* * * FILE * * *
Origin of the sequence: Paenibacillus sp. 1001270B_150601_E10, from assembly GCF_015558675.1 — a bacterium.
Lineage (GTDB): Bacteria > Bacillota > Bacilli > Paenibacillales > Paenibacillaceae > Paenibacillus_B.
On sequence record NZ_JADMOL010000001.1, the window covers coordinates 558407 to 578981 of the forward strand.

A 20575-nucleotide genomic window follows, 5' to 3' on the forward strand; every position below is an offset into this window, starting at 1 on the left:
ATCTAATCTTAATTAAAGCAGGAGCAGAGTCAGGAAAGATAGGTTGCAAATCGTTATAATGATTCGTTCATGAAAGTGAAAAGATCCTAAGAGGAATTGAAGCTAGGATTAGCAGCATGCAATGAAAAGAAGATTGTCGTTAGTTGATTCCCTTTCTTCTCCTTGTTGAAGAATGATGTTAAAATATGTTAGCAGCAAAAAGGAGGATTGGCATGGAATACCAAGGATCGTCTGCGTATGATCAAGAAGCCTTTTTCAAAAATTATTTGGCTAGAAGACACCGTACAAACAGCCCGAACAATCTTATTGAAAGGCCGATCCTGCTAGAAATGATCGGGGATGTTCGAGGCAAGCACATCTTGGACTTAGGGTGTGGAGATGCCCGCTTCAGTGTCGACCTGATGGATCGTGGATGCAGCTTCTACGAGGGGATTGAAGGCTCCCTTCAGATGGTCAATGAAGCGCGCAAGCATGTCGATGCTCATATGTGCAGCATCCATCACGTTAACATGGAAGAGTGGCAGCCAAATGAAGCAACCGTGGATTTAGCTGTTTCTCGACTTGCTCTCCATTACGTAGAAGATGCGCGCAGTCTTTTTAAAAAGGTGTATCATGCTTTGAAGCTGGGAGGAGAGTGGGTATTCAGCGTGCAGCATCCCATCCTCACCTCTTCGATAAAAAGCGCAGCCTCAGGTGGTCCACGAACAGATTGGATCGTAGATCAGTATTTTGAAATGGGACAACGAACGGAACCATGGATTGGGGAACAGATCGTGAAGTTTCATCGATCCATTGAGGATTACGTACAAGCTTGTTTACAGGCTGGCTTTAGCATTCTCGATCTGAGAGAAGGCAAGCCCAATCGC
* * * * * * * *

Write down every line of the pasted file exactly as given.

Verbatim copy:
Origin of the sequence: Paenibacillus sp. 1001270B_150601_E10, from assembly GCF_015558675.1 — a bacterium.
Lineage (GTDB): Bacteria > Bacillota > Bacilli > Paenibacillales > Paenibacillaceae > Paenibacillus_B.
On sequence record NZ_JADMOL010000001.1, the window covers coordinates 558407 to 578981 of the forward strand.

A 20575-nucleotide genomic window follows, 5' to 3' on the forward strand; every position below is an offset into this window, starting at 1 on the left:
ATCTAATCTTAATTAAAGCAGGAGCAGAGTCAGGAAAGATAGGTTGCAAATCGTTATAATGATTCGTTCATGAAAGTGAAAAGATCCTAAGAGGAATTGAAGCTAGGATTAGCAGCATGCAATGAAAAGAAGATTGTCGTTAGTTGATTCCCTTTCTTCTCCTTGTTGAAGAATGATGTTAAAATATGTTAGCAGCAAAAAGGAGGATTGGCATGGAATACCAAGGATCGTCTGCGTATGATCAAGAAGCCTTTTTCAAAAATTATTTGGCTAGAAGACACCGTACAAACAGCCCGAACAATCTTATTGAAAGGCCGATCCTGCTAGAAATGATCGGGGATGTTCGAGGCAAGCACATCTTGGACTTAGGGTGTGGAGATGCCCGCTTCAGTGTCGACCTGATGGATCGTGGATGCAGCTTCTACGAGGGGATTGAAGGCTCCCTTCAGATGGTCAATGAAGCGCGCAAGCATGTCGATGCTCATATGTGCAGCATCCATCACGTTAACATGGAAGAGTGGCAGCCAAATGAAGCAACCGTGGATTTAGCTGTTTCTCGACTTGCTCTCCATTACGTAGAAGATGCGCGCAGTCTTTTTAAAAAGGTGTATCATGCTTTGAAGCTGGGAGGAGAGTGGGTATTCAGCGTGCAGCATCCCATCCTCACCTCTTCGATAAAAAGCGCAGCCTCAGGTGGTCCACGAACAGATTGGATCGTAGATCAGTATTTTGAAATGGGACAACGAACGGAACCATGGATTGGGGAACAGATCGTGAAGTTTCATCGATCCATTGAGGATTACGTACAAGCTTGTTTACAGGCTGGCTTTAGCATTCTCGATCTGAGAGAAGGCAAGCCCAATCGC